BEST friends from the Taunton area helped raise more than £3,000 for charity after completing the London Marathon.

Hannah Wolverson, 36, from Curry Mallett teamed up with best friend Alex Vipurs to complete the marathon in six hours and 41 minutes.

Hannah was inspired to take on the challenge in memory of her father John who died from a rare form of early onset dementia last November.

Hannah said: “I feel really humbled by the experience of taking part in the London Marathon.

"It is such a huge achievement and a privilege to have been able to do it.

"It really hasn’t sunk in yet. Alex and I ran for the first 16 miles but then both of us were in so much pain that we ran and walked for the next six miles and had to walk the rest!

"By the time we got back to our hotel room we could barely walk so we ordered in a take-away and had a nice bath.

"It was worth it though. The crowds were incredible. I’ll never forget it.”

The money raised by the duo will go towards the National Brain Appeal Dementia support fund.

When John Wolverson was in his late 50s, Hannah and her two brothers, Dale, 38, and Ross, 34, sensed something was not right.

They are a very close family, having lost their mother to cancer when Hannah was just 13 years old.

Hannah said: “Our dad brought us up single-handedly after mum died. We became a really close little team of four and we loved our dad more than anything.”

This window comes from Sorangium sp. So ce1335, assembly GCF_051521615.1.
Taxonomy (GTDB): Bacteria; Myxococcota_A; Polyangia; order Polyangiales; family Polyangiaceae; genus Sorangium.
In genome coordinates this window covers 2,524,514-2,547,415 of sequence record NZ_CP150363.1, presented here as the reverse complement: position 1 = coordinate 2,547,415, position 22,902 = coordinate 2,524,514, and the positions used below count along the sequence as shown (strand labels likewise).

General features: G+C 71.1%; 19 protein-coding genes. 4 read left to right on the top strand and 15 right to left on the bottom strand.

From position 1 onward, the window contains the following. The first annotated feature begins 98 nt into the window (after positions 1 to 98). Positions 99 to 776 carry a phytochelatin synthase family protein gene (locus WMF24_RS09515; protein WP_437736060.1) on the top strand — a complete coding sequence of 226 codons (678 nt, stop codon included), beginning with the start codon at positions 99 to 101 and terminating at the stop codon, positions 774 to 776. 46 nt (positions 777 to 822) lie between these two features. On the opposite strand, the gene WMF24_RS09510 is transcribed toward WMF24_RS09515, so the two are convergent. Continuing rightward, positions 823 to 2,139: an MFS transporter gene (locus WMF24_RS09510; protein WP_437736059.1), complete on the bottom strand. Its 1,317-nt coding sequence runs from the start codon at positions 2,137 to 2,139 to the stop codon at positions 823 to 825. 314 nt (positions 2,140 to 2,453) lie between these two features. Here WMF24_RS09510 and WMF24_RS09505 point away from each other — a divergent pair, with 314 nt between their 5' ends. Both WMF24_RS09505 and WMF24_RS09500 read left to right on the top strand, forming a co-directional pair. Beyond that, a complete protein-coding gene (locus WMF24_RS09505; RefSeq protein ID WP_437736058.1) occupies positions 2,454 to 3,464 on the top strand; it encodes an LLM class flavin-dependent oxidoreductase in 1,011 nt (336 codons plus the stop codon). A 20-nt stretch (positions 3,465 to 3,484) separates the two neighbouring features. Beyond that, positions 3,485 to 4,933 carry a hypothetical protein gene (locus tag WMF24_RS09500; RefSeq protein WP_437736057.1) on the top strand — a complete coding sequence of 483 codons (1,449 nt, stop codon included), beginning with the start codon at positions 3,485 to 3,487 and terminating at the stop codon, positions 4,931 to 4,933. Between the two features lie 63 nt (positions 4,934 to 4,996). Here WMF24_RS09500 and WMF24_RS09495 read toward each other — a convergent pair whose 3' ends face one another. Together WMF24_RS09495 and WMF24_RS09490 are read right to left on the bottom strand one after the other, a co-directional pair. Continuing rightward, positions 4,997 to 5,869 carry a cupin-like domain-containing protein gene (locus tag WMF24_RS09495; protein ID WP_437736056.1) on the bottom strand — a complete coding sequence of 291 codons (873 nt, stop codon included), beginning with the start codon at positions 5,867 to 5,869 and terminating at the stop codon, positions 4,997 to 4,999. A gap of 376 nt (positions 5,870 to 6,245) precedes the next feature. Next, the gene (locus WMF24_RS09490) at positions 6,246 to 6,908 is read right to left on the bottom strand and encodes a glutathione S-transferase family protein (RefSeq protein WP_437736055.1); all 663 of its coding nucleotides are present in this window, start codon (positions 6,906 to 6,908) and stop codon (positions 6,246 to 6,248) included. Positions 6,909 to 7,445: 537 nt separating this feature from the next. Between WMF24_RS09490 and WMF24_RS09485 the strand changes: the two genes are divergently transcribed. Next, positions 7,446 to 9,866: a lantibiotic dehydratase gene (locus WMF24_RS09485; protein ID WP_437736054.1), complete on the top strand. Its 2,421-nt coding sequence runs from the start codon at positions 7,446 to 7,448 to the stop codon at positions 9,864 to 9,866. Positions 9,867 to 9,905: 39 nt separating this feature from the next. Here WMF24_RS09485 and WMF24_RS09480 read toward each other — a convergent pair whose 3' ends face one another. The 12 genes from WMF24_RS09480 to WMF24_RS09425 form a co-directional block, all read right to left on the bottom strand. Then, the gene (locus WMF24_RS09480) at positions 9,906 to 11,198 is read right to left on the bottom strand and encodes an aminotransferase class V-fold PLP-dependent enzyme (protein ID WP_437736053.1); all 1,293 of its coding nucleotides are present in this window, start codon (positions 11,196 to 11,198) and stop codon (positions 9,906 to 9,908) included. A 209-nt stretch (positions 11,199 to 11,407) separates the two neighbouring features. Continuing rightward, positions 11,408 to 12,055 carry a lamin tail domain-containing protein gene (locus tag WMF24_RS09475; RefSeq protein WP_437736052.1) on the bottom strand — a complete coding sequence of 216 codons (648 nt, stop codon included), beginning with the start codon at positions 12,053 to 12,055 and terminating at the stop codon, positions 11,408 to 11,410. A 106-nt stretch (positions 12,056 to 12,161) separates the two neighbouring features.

John, who was a dancing enthusiast and used to work as a dance host on cruise ships, was insistent he was well enough to work on a cruise.

Reluctantly, and with reassurance from the cruise company that medical staff would be on hand if needed, they let him go. Things didn’t work out, however, and John needed to be repatriated home.

Hannah, Dale and Ross were there to meet him. She said: “We took dad straight to hospital. Heartbreakingly he was sectioned but this did mean he finally had a proper clinical assessment and a diagnosis.”

John was diagnosed as having Frontotemporal dementia (FTD), also known as ‘Pick’s disease’.

It is extremely rare, thought to affect around 16,000 people in the UK, where there is a loss of cells mainly in the frontal and temporal lobes of the brain.

He was diagnosed at 57 and died ten years later aged 67.

"We cared for dad for as long as we could until he needed to go into a home," Hannah said.

"When he passed away a huge hole was left in our lives.”

The National Brain Appeal funds Rare Dementia Support Groups where people can meet other families facing similar conditions.

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